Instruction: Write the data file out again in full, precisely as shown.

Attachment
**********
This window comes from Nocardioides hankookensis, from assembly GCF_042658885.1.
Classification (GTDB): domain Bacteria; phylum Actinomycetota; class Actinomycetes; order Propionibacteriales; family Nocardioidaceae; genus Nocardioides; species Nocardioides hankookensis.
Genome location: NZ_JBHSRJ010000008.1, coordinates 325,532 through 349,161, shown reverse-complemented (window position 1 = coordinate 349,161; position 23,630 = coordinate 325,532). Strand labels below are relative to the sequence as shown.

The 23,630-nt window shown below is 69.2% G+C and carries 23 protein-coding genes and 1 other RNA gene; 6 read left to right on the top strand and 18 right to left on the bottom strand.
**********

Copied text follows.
This window comes from Nocardioides hankookensis, from assembly GCF_042658885.1.
Classification (GTDB): domain Bacteria; phylum Actinomycetota; class Actinomycetes; order Propionibacteriales; family Nocardioidaceae; genus Nocardioides; species Nocardioides hankookensis.
Genome location: NZ_JBHSRJ010000008.1, coordinates 325,532 through 349,161, shown reverse-complemented (window position 1 = coordinate 349,161; position 23,630 = coordinate 325,532). Strand labels below are relative to the sequence as shown.

The 23,630-nt window shown below is 69.2% G+C and carries 23 protein-coding genes and 1 other RNA gene; 6 read left to right on the top strand and 18 right to left on the bottom strand.